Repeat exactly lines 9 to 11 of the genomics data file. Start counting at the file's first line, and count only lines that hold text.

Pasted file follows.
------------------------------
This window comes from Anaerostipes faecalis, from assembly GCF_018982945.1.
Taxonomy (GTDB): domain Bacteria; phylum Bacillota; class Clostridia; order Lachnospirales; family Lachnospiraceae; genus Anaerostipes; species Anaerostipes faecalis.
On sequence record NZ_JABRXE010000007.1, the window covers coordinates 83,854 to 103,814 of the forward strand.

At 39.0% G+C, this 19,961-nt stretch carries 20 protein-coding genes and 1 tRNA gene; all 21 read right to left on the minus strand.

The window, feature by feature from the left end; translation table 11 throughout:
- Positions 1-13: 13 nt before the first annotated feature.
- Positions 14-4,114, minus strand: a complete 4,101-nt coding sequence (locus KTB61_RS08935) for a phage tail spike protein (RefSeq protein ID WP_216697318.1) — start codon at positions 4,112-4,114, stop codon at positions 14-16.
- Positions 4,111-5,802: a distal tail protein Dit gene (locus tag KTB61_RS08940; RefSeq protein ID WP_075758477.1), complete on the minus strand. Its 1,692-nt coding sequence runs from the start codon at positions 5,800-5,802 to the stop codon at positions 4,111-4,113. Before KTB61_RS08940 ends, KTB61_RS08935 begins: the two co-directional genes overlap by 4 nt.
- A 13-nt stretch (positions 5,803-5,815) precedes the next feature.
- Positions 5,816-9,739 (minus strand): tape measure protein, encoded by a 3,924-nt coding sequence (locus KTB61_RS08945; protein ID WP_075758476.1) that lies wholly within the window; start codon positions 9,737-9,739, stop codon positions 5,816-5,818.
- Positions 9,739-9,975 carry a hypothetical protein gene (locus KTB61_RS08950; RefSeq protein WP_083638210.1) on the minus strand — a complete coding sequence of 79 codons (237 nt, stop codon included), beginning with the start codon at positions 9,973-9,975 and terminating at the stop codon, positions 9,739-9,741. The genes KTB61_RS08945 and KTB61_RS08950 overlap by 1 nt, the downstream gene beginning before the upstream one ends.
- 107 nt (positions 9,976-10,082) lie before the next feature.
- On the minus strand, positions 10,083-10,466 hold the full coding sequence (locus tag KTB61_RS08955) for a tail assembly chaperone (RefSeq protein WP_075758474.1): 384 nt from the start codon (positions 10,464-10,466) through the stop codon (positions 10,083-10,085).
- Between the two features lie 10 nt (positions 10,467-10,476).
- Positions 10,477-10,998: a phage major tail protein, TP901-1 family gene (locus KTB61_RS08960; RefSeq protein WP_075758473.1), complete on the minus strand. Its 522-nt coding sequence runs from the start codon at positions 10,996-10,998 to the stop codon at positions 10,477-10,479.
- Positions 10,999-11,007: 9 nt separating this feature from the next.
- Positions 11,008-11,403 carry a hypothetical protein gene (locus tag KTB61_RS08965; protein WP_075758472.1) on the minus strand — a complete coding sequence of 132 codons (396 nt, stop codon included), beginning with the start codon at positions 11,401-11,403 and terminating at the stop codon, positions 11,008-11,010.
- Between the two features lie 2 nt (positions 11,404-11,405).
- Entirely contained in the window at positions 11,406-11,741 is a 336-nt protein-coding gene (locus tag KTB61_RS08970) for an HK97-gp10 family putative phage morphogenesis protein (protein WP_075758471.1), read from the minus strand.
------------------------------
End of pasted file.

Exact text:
- A 13-nt stretch (positions 5,803-5,815) precedes the next feature.
- Positions 5,816-9,739 (minus strand): tape measure protein, encoded by a 3,924-nt coding sequence (locus KTB61_RS08945; protein ID WP_075758476.1) that lies wholly within the window; start codon positions 9,737-9,739, stop codon positions 5,816-5,818.
- Positions 9,739-9,975 carry a hypothetical protein gene (locus KTB61_RS08950; RefSeq protein WP_083638210.1) on the minus strand — a complete coding sequence of 79 codons (237 nt, stop codon included), beginning with the start codon at positions 9,973-9,975 and terminating at the stop codon, positions 9,739-9,741. The genes KTB61_RS08945 and KTB61_RS08950 overlap by 1 nt, the downstream gene beginning before the upstream one ends.